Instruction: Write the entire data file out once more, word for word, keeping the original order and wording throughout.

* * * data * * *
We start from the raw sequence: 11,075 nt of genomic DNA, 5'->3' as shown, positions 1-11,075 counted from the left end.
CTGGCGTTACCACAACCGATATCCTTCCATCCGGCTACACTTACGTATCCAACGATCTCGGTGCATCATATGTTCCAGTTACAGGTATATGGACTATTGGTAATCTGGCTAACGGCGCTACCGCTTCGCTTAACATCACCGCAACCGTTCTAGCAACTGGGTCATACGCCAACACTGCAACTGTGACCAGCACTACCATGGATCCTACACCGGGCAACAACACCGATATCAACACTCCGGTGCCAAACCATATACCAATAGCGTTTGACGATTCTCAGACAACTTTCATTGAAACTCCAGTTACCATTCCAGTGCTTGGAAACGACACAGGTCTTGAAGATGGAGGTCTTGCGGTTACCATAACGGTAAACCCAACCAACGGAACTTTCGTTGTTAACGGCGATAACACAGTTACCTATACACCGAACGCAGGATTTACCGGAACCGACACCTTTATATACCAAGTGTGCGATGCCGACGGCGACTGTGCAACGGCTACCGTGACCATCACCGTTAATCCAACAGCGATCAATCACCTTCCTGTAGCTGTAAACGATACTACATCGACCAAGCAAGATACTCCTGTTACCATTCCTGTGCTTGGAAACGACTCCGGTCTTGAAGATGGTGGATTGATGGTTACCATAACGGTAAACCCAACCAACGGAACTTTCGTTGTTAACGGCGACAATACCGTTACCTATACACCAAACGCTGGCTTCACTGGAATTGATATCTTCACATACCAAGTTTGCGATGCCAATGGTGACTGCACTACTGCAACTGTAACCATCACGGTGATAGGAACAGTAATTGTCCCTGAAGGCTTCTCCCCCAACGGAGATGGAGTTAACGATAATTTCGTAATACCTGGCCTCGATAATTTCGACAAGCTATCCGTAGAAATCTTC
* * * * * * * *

We start from the raw sequence: 11,075 nt of genomic DNA, 5'->3' as shown, positions 1-11,075 counted from the left end.
CTGGCGTTACCACAACCGATATCCTTCCATCCGGCTACACTTACGTATCCAACGATCTCGGTGCATCATATGTTCCAGTTACAGGTATATGGACTATTGGTAATCTGGCTAACGGCGCTACCGCTTCGCTTAACATCACCGCAACCGTTCTAGCAACTGGGTCATACGCCAACACTGCAACTGTGACCAGCACTACCATGGATCCTACACCGGGCAACAACACCGATATCAACACTCCGGTGCCAAACCATATACCAATAGCGTTTGACGATTCTCAGACAACTTTCATTGAAACTCCAGTTACCATTCCAGTGCTTGGAAACGACACAGGTCTTGAAGATGGAGGTCTTGCGGTTACCATAACGGTAAACCCAACCAACGGAACTTTCGTTGTTAACGGCGATAACACAGTTACCTATACACCGAACGCAGGATTTACCGGAACCGACACCTTTATATACCAAGTGTGCGATGCCGACGGCGACTGTGCAACGGCTACCGTGACCATCACCGTTAATCCAACAGCGATCAATCACCTTCCTGTAGCTGTAAACGATACTACATCGACCAAGCAAGATACTCCTGTTACCATTCCTGTGCTTGGAAACGACTCCGGTCTTGAAGATGGTGGATTGATGGTTACCATAACGGTAAACCCAACCAACGGAACTTTCGTTGTTAACGGCGACAATACCGTTACCTATACACCAAACGCTGGCTTCACTGGAATTGATATCTTCACATACCAAGTTTGCGATGCCAATGGTGACTGCACTACTGCAACTGTAACCATCACGGTGATAGGAACAGTAATTGTCCCTGAAGGCTTCTCCCCCAACGGAGATGGAGTTAACGATAATTTCGTAATACCTGGCCTCGATAATTTCGACAAGCTATCCGTAGAAATCTTC